It was a heart thing for me.

It still is.

Because, when you strip away all the noise and the nonsense, it remains about as remarkable – and important – as a job can be.

Yesterday was my first day back in the real world after two happy weeks away with my family. And I woke to news of two more fatal stabbings in London. They happened within 40 minutes of one other – in two completely different parts of the Capital. Then I opened my emails to news of two more of my former police colleagues breaking under the strain. Now off sick and in urgent need of assistance.

And it struck me that these things are not somehow remote or distant. They are here and now, close to home. These are the stories of the lives –...

Continues,

Police: Stuff I Got Wrong

Written by RSS Poster policecommander

Retirement takes a bit of getting used to. But it certainly allows some time and space to think. Precious time. Time that can otherwise be hard to find in a world that is moving far faster than is good for any of us.

And so I’ve spent a bit of time thinking about some of the things I got wrong over the course of my policing career. The sorts of things we’re not always very good at talking about.

Here are a handful of them – some from when I started out and some that are much more recent.

I.     Learning the Hard Way

I worked damn hard when I started out as a PC. That was a good thing. Less good was my response to the realisation that I didn’t have it all worked out from the start; that my policing life was only just beginning; that I didn’t actually know much about anything.

You see, I was desperate to do well. So desperate in fact, that when I didn’t get things perfectly right first time round – and when kind and far more experienced colleagues pointed out the inevitable errors of my ways – it felt like a particularly painful kind...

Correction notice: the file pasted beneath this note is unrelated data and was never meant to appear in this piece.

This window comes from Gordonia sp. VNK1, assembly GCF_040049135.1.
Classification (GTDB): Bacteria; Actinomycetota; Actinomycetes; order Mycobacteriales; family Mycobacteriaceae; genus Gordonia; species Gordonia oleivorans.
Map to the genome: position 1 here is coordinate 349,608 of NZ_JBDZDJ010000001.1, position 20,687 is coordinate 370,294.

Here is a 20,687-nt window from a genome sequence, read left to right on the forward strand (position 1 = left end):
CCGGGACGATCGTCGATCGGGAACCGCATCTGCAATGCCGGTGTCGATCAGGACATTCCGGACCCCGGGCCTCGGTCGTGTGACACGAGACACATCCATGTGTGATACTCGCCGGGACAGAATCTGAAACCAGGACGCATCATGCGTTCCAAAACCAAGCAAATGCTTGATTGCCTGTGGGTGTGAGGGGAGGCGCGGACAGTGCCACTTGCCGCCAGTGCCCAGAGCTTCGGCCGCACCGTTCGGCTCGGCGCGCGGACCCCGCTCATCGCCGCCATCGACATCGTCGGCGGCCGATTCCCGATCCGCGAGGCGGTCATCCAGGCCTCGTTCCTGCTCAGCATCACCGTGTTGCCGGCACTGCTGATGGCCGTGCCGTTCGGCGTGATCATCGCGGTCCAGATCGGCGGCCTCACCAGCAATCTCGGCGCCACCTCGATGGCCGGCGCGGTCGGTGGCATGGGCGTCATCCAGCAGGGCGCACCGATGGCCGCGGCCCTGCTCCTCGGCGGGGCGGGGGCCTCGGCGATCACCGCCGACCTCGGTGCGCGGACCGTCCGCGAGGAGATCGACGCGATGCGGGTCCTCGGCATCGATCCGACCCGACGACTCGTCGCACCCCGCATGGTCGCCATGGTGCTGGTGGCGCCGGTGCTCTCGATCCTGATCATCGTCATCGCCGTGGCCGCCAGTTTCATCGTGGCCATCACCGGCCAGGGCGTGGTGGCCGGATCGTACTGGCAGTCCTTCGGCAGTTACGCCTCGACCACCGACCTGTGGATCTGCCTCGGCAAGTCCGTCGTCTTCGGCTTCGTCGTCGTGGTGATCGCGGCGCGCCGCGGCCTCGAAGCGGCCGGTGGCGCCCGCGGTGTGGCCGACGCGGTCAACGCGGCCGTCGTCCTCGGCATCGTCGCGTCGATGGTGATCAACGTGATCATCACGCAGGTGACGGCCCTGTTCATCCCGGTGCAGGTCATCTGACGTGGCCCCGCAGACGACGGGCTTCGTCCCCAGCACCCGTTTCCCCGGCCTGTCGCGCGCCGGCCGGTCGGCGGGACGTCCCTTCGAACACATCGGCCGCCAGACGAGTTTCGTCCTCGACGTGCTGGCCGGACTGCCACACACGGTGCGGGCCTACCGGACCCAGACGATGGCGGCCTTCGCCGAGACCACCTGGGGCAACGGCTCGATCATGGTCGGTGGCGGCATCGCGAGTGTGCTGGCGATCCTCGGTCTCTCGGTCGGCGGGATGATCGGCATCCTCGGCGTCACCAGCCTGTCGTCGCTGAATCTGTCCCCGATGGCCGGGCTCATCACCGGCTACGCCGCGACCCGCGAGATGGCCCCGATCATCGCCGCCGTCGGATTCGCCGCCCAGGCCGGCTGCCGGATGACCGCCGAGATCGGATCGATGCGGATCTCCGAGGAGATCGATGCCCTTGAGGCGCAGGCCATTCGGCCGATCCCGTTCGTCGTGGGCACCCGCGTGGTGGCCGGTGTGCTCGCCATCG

Continues,

Police: A Retirement Speech

Written by RSS Poster policecommander

This speech comes a little earlier than planned.

But life happened – and today is my last as a serving police officer.

I wanted to write a handful of parting words to four particular groups of people: the public we serve, the press who observe, the politicians who govern and the police officers & staff who I have worked alongside for more than twenty-five years.

I.     The Public

Sir Robert Peel had it right from the very beginning: you are us and we are you. You are the reason why we do what we do.

Ask most Coppers why they joined and they will tell you simply that they wanted to make a difference: for communities, for families, for victims, for the vulnerable, for those struggling souls stumbling through the very worst days of their lives.

It was never about money or power or fame. It was for the adventure and for the painful privilege of venturing into the hurting places.

And I want you to know that, in spite of our very evident imperfections, the vast majority of the men and women I’ve been privileged to work with down the years are just...

Continues,

Police: Silver Linings

Written by RSS Poster policecommander

The best laid plans and all that. 

Earlier today, I was given a date for Medical Retirement from the Metropolitan Police. My last day as a serving officer will be Wednesday 28th February 2018. 

That wasn’t how it was supposed to be. 

I joined the Met in September 1992 – a clueless 22 year old embarking on the adventure of a lifetime. Over the years, I fell hopelessly in love with the Job. And with the men and women who do it. Like most of my generation, I fully intended to see out each one of my 30 years. Perhaps longer. I even had a half-baked idea that I might try to make it to Chief Constable one day.

Then life happened. 

In April 2013, at the age of 43, I broke. I was off work for more than 7 months – a once capable man reduced entirely to rubble. Almost five years later, I’m a whole lot better than I was, but I realise that I’ve done myself some permanent damage along the way. I’m no longer strong enough to deal with the exhaustion and the strain. I can no longer manage the inevitable stress. And I appear to be completely unable to...